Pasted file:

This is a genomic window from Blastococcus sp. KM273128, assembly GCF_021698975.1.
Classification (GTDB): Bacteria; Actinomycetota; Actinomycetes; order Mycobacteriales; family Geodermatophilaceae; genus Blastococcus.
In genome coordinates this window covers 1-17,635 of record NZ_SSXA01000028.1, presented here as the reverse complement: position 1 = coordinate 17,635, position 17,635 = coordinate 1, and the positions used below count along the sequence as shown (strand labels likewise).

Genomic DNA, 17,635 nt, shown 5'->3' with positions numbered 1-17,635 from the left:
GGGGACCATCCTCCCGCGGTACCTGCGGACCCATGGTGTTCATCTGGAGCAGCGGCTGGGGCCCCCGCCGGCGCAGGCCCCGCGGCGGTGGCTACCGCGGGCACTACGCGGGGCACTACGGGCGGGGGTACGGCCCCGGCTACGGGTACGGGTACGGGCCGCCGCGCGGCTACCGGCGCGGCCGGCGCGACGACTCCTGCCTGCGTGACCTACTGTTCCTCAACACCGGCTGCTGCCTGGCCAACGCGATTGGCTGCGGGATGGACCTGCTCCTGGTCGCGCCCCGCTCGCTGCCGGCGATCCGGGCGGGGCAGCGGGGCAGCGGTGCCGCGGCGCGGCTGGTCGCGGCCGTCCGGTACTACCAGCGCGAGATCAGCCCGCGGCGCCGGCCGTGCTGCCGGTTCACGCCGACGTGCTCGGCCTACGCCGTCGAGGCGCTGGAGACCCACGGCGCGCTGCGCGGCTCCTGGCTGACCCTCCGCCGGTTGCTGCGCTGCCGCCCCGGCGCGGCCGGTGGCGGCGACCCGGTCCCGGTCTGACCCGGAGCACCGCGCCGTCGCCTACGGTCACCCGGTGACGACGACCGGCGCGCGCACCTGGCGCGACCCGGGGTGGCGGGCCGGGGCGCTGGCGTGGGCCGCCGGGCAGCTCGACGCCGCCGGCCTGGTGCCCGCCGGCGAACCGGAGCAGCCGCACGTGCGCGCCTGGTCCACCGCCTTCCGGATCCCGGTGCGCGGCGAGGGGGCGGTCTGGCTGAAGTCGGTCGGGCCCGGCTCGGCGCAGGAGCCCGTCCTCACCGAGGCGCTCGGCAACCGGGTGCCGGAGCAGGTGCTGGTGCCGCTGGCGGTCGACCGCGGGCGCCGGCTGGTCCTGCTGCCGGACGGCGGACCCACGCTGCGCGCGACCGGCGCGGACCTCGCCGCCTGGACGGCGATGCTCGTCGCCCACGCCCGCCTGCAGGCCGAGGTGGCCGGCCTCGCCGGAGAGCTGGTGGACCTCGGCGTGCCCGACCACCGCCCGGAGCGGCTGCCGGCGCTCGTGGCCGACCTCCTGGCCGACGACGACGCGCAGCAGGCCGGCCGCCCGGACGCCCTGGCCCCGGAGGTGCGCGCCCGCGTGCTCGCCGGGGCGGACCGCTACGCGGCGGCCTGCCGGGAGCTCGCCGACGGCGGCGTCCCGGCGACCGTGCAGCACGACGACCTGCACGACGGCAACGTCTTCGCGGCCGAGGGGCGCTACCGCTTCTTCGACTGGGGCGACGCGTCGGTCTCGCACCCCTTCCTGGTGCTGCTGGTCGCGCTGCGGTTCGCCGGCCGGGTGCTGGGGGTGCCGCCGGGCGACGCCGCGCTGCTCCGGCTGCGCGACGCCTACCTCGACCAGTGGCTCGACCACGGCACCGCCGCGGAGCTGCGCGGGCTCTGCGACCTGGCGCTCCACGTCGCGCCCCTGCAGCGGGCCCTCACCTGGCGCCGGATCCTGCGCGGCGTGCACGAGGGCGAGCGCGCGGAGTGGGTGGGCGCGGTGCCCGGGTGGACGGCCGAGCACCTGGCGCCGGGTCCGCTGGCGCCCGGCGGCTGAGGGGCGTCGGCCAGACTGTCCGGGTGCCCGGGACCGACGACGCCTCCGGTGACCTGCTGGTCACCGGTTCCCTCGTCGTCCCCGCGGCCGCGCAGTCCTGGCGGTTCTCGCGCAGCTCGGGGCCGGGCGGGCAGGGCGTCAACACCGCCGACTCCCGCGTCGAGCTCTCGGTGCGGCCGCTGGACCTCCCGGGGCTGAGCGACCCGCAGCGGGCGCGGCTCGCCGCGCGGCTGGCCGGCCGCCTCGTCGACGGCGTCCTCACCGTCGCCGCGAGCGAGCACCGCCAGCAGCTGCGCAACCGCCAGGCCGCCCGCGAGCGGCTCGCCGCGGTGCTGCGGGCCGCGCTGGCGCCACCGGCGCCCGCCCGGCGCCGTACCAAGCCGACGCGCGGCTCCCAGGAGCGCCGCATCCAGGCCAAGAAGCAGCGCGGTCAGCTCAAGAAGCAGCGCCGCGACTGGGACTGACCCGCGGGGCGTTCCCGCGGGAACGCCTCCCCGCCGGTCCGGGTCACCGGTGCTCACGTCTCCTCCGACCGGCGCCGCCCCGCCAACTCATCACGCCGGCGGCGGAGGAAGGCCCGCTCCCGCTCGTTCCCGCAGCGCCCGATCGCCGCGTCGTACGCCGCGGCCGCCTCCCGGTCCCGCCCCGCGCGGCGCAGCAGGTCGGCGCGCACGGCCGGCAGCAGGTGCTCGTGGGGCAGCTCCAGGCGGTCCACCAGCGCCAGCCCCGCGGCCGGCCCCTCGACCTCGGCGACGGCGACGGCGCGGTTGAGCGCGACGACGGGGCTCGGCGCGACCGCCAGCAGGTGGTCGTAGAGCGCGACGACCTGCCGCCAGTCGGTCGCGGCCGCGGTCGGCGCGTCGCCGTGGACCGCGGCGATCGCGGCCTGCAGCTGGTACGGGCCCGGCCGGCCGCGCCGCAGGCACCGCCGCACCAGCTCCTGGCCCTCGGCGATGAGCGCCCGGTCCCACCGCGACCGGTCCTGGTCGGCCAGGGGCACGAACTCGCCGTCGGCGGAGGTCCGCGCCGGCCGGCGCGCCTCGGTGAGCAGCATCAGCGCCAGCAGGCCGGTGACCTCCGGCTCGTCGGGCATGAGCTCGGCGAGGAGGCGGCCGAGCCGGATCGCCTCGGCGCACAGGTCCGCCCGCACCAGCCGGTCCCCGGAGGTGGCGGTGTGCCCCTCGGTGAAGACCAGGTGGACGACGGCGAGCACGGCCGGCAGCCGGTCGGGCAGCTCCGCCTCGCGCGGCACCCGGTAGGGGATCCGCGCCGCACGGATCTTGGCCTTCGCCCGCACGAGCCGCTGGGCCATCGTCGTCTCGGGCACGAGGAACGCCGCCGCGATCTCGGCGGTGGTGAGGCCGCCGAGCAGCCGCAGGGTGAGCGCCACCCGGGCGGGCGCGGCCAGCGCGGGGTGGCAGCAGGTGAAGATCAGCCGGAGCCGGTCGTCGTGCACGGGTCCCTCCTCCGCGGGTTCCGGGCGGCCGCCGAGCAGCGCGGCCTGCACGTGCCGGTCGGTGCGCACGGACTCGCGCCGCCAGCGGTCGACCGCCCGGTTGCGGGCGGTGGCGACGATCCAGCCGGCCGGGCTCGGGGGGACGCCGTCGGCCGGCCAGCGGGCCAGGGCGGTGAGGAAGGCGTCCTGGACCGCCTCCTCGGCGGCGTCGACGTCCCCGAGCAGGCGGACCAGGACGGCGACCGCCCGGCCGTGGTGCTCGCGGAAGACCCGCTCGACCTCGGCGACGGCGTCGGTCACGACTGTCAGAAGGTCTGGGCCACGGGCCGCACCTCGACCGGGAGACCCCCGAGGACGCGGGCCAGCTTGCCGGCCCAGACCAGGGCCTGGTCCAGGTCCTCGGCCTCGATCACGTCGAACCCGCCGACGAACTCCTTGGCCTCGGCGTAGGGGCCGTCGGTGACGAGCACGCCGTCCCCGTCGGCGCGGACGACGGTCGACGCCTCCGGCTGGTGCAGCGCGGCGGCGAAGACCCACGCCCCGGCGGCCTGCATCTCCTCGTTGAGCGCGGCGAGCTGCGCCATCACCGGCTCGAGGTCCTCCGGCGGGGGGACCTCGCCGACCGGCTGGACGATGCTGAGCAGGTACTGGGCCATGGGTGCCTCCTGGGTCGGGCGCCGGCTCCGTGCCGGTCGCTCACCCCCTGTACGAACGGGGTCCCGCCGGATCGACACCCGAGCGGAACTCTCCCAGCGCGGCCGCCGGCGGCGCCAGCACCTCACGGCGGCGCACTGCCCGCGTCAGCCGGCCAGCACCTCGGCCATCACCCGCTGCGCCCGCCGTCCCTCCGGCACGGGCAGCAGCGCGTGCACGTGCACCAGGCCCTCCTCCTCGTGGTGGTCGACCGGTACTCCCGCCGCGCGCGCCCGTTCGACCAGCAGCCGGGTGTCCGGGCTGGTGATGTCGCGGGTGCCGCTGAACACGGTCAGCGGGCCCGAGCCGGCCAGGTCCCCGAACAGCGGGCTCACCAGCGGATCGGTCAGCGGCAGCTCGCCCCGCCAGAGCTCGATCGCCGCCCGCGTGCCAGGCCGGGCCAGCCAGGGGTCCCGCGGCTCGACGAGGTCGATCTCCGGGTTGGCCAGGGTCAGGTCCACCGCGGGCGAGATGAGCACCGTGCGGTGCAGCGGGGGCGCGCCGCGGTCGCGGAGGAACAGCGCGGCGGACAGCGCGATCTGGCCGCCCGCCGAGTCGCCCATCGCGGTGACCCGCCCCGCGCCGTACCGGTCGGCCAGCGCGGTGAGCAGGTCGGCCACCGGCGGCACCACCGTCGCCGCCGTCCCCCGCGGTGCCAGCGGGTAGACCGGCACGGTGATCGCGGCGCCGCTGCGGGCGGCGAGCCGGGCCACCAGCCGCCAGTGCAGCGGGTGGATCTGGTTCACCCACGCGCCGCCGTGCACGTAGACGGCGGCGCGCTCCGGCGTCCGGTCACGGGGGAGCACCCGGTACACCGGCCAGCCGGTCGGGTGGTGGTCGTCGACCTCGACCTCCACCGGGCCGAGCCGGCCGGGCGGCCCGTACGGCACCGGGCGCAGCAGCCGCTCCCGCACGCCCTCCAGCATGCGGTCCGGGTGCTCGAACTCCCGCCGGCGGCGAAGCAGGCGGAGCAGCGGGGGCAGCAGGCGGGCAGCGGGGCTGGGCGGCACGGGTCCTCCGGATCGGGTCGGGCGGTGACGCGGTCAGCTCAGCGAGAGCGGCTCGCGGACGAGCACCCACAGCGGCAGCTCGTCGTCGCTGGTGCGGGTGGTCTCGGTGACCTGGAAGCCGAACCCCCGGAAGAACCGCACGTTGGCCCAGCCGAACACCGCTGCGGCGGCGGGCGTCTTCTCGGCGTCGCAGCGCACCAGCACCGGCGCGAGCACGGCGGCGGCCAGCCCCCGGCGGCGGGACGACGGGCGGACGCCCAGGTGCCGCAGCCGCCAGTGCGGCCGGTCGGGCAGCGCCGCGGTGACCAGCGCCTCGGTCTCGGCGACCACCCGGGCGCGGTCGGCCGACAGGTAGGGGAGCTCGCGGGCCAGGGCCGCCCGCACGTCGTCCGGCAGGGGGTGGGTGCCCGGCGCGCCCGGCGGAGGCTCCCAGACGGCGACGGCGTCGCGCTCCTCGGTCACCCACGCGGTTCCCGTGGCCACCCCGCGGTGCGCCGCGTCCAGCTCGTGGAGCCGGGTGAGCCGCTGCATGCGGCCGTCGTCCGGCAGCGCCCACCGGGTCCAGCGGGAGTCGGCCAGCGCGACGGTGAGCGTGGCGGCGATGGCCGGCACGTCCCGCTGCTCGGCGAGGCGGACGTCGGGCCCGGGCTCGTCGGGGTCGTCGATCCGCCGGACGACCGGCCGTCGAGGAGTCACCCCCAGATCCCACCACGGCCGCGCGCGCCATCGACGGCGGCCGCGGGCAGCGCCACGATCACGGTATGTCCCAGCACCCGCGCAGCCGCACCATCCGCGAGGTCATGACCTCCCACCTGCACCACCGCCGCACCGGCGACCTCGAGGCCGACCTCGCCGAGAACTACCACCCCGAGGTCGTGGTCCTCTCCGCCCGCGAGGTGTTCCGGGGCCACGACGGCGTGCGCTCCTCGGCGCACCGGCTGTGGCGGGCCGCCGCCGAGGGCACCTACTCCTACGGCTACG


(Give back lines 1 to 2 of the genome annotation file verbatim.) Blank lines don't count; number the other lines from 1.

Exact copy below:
This is a genomic window from Blastococcus sp. KM273128, assembly GCF_021698975.1.
Classification (GTDB): Bacteria; Actinomycetota; Actinomycetes; order Mycobacteriales; family Geodermatophilaceae; genus Blastococcus.